Using quizzes, short stories, “choose your own” adventures, and pretend ads, Pity Party discusses mental illness in children through a very Black Mirror– or Goosebumps-style lens. This middle grade book wasn’t perfect for me, and I question the kid appeal, and yet it did end up being a 5 star read…
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The summary, from Amazon:
Discover an “absurd, funny, and thought-provoking” book perfect for “anyone who has ever felt socially awkward or inadequate” (Louis Sachar, author of Holes and the Wayside School series).
Dear weird toes, crooked nose, stressed out, left out, freaked out
Dear missing parts, broken hearts, picked-on, passed up, misunderstood,
Dear everyone, you are cordially invited, come as you are, this party’s for you
Welcome to Pity Party, where the social anxieties that plague us all are twisted into funny, deeply resonant, and ultimately reassuring psychological thrills.
There’s a story about a mood ring that tells the absolute truth. One about social media followers who literally follow you around. And one about a kid whose wish for a new, improved self is answered when a mysterious box arrives in the mail. There’s also a personality test, a fortune teller, a letter from the Department of Insecurity, and an interactive Choose Your Own Catastrophe.
Come to the party for a grab bag of delightfully dark stories that ultimately offers a life-affirming reminder that there is hope and humor to be found amid our misery.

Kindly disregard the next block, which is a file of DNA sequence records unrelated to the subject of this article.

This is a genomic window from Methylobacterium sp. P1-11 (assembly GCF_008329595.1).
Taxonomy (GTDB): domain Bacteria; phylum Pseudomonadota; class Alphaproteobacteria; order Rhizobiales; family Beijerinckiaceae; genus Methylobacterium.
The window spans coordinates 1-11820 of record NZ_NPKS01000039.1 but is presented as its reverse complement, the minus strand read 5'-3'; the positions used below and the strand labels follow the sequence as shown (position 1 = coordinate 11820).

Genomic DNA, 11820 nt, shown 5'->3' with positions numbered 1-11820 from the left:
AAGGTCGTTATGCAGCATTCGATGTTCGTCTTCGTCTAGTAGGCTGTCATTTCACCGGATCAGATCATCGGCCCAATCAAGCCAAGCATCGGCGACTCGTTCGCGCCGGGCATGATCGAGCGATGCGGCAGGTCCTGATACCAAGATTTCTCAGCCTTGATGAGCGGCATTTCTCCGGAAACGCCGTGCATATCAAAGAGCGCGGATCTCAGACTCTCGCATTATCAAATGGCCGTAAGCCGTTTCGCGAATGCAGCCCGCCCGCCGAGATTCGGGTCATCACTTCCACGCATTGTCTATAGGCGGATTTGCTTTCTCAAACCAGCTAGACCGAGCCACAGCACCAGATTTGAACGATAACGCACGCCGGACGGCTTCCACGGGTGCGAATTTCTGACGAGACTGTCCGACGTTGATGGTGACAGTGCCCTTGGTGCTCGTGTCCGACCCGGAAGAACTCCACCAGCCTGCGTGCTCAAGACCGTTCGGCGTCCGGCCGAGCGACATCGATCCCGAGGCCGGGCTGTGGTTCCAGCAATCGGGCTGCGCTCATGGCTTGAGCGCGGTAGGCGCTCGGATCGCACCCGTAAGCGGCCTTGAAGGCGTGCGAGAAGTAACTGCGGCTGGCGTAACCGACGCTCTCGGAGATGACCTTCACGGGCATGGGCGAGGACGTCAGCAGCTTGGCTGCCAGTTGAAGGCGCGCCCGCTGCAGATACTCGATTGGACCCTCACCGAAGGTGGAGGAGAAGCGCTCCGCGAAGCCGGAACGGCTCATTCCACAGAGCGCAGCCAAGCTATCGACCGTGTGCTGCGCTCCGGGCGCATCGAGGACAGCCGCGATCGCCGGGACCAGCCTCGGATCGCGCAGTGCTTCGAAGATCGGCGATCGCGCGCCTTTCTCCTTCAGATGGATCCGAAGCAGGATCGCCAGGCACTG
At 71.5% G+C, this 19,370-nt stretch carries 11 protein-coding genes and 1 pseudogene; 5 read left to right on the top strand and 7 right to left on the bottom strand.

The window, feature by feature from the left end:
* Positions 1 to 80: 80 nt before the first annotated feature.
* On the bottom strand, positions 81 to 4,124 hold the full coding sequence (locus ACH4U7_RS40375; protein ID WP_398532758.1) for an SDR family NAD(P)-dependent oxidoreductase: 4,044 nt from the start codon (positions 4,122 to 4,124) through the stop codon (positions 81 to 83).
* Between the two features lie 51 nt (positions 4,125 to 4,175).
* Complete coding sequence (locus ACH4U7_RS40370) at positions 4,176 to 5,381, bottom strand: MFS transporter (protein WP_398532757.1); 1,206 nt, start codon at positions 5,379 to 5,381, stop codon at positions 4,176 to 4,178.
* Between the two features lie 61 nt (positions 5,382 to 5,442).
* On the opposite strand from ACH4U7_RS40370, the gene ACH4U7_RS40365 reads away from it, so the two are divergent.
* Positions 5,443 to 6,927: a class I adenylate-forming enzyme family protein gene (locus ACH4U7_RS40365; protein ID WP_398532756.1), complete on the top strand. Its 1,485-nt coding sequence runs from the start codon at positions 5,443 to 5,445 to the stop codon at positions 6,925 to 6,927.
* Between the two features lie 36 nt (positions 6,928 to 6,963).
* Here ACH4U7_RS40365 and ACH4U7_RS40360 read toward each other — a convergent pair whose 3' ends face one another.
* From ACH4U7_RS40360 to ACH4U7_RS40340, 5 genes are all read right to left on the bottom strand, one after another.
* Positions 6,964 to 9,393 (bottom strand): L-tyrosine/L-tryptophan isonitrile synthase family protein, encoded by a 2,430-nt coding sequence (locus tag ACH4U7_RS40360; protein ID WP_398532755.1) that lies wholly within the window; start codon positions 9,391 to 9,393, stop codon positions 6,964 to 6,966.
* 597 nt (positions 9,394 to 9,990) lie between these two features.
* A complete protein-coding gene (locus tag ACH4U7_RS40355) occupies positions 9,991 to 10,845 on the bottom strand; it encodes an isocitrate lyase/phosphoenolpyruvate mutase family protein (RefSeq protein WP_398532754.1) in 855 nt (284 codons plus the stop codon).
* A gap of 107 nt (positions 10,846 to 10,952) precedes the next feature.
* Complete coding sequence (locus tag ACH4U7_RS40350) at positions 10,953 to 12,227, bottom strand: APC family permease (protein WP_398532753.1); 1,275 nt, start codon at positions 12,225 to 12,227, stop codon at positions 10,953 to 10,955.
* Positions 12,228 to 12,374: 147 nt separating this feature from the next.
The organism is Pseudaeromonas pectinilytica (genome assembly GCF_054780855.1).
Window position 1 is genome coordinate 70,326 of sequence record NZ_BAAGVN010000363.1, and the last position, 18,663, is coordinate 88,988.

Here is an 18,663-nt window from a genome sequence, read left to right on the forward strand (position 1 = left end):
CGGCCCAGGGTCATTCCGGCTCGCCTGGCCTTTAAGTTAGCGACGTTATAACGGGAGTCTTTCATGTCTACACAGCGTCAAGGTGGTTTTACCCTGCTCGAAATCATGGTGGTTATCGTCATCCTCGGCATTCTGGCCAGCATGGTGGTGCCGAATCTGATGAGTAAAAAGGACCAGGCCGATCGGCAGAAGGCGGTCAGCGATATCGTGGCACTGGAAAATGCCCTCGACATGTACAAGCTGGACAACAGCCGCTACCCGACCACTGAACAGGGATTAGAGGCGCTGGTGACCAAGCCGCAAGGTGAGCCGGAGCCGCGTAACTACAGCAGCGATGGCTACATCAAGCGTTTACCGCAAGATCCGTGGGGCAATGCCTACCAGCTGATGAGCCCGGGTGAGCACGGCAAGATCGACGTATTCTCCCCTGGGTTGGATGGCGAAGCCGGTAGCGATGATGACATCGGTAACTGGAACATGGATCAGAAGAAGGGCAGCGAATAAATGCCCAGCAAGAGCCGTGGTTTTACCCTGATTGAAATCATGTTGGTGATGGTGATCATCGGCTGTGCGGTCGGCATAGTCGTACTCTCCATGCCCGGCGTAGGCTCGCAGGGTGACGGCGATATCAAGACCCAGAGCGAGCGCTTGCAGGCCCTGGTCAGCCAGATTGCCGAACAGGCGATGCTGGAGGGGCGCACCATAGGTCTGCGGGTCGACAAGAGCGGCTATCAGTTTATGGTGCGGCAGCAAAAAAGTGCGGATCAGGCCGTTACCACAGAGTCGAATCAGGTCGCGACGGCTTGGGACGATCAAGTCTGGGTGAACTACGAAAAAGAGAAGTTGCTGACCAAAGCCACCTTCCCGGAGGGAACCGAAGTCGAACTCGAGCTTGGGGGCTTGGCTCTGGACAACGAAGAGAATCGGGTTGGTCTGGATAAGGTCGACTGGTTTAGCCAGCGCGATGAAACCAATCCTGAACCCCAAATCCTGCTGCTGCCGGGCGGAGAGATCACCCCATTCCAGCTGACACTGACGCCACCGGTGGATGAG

Buy Pity Party on Amazon.
Pity Party uses dark humor, tall tales, and a touch or horror to discuss mental illness, especially anxiety, in children. Through various short stories and unique takes like personality quizzes, Kathleen Lane explores what it’s like for a child to feel awkward and inadequate.
I guess in retrospect this book doesn’t stick out to me too much, but during reading it, I had a ton of fun. I related to so many of the narrators, and I enjoyed the creepier, Goosebumps-esque stories where bullies became as ugly as their insides and there were no heroes. Not all of the stories are linear, and some are rather abstract. I’m not sure kid me would’ve really understood how to read this book.
Despite all that, I think Pity Party is a unique and thought-provoking read. I enjoyed it so much that I had to give it 5 stars – perhaps a 4.5 rounded up, but I deal in Goodreads terms.
Find out more about how I rate books here.
Pity Party by Kathleen Lane
My rating: 5 of 5 stars
I’ll be honest, I’m not 100% sure this has middle grade kid appeal, but I loved this zine-style book! Very accurate representation of mental illness, largely anxiety, in children. Black Mirror & Goosebumps vibes.
Book Club Questions
- What was your favorite part or story of this book? Why?
- Are the quizzes accurate ways to determine personality or just for fun? What do you think about the results?
- Who was the most relatable character for you in this book?
Interested? Buy Pity Party.
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